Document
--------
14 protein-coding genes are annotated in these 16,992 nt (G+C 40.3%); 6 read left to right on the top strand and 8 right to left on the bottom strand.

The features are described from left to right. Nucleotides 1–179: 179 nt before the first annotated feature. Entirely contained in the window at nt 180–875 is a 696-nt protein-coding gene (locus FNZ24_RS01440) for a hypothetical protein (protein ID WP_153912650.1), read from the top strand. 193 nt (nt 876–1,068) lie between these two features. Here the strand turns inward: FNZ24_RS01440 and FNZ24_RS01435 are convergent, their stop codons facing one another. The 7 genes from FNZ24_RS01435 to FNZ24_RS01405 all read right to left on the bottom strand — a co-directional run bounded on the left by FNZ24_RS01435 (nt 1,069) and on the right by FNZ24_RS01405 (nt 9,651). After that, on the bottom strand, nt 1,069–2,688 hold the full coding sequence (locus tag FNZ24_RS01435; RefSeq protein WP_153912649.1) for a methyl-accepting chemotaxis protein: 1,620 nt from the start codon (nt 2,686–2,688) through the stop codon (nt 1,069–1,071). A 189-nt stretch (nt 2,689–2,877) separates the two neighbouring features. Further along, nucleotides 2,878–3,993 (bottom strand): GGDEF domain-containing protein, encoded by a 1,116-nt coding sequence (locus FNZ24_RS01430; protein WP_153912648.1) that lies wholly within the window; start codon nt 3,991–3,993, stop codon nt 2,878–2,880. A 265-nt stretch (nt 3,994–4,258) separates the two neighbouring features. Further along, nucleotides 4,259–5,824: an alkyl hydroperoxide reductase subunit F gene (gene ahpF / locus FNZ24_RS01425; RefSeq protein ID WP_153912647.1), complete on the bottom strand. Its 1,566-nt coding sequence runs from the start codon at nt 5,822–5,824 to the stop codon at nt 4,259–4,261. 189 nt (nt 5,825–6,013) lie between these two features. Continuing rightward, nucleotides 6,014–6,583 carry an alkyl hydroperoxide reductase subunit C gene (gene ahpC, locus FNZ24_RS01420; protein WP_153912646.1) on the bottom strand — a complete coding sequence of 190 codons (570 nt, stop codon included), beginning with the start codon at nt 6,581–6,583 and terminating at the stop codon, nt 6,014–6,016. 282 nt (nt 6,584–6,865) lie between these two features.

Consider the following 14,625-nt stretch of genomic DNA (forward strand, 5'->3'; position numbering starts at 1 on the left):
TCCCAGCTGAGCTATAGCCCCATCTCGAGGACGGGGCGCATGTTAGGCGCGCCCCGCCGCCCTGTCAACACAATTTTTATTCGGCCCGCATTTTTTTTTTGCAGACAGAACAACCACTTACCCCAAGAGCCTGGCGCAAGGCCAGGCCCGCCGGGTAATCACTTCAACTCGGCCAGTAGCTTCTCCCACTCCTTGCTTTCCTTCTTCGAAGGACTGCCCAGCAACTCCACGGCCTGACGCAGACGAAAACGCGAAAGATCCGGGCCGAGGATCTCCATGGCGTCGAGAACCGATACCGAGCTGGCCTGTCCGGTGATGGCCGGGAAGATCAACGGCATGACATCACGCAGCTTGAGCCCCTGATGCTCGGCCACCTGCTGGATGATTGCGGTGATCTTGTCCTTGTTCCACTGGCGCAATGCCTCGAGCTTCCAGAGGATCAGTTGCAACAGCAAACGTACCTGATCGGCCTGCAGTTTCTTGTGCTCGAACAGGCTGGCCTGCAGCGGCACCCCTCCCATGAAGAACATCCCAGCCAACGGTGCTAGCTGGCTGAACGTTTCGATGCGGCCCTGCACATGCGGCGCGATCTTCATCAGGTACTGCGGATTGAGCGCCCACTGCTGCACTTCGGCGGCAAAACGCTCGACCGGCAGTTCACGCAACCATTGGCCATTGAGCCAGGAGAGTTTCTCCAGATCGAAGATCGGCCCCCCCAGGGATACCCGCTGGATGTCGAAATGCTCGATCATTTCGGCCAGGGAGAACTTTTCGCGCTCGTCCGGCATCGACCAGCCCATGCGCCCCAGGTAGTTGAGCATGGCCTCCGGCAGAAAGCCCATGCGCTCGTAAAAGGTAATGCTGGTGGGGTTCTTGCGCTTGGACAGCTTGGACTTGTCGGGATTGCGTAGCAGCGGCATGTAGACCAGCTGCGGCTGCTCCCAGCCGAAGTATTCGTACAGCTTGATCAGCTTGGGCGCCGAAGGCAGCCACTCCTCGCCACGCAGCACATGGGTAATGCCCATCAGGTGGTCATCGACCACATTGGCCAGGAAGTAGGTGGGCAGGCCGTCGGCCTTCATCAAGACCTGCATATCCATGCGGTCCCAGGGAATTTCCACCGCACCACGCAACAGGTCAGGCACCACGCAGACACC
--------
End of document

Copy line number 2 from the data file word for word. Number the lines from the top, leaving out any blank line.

The features are described from left to right. Nucleotides 1–179: 179 nt before the first annotated feature. Entirely contained in the window at nt 180–875 is a 696-nt protein-coding gene (locus FNZ24_RS01440) for a hypothetical protein (protein ID WP_153912650.1), read from the top strand. 193 nt (nt 876–1,068) lie between these two features. Here the strand turns inward: FNZ24_RS01440 and FNZ24_RS01435 are convergent, their stop codons facing one another. The 7 genes from FNZ24_RS01435 to FNZ24_RS01405 all read right to left on the bottom strand — a co-directional run bounded on the left by FNZ24_RS01435 (nt 1,069) and on the right by FNZ24_RS01405 (nt 9,651). After that, on the bottom strand, nt 1,069–2,688 hold the full coding sequence (locus tag FNZ24_RS01435; RefSeq protein WP_153912649.1) for a methyl-accepting chemotaxis protein: 1,620 nt from the start codon (nt 2,686–2,688) through the stop codon (nt 1,069–1,071). A 189-nt stretch (nt 2,689–2,877) separates the two neighbouring features. Further along, nucleotides 2,878–3,993 (bottom strand): GGDEF domain-containing protein, encoded by a 1,116-nt coding sequence (locus FNZ24_RS01430; protein WP_153912648.1) that lies wholly within the window; start codon nt 3,991–3,993, stop codon nt 2,878–2,880. A 265-nt stretch (nt 3,994–4,258) separates the two neighbouring features. Further along, nucleotides 4,259–5,824: an alkyl hydroperoxide reductase subunit F gene (gene ahpF / locus FNZ24_RS01425; RefSeq protein ID WP_153912647.1), complete on the bottom strand. Its 1,566-nt coding sequence runs from the start codon at nt 5,822–5,824 to the stop codon at nt 4,259–4,261. 189 nt (nt 5,825–6,013) lie between these two features. Continuing rightward, nucleotides 6,014–6,583 carry an alkyl hydroperoxide reductase subunit C gene (gene ahpC, locus FNZ24_RS01420; protein WP_153912646.1) on the bottom strand — a complete coding sequence of 190 codons (570 nt, stop codon included), beginning with the start codon at nt 6,581–6,583 and terminating at the stop codon, nt 6,014–6,016. 282 nt (nt 6,584–6,865) lie between these two features.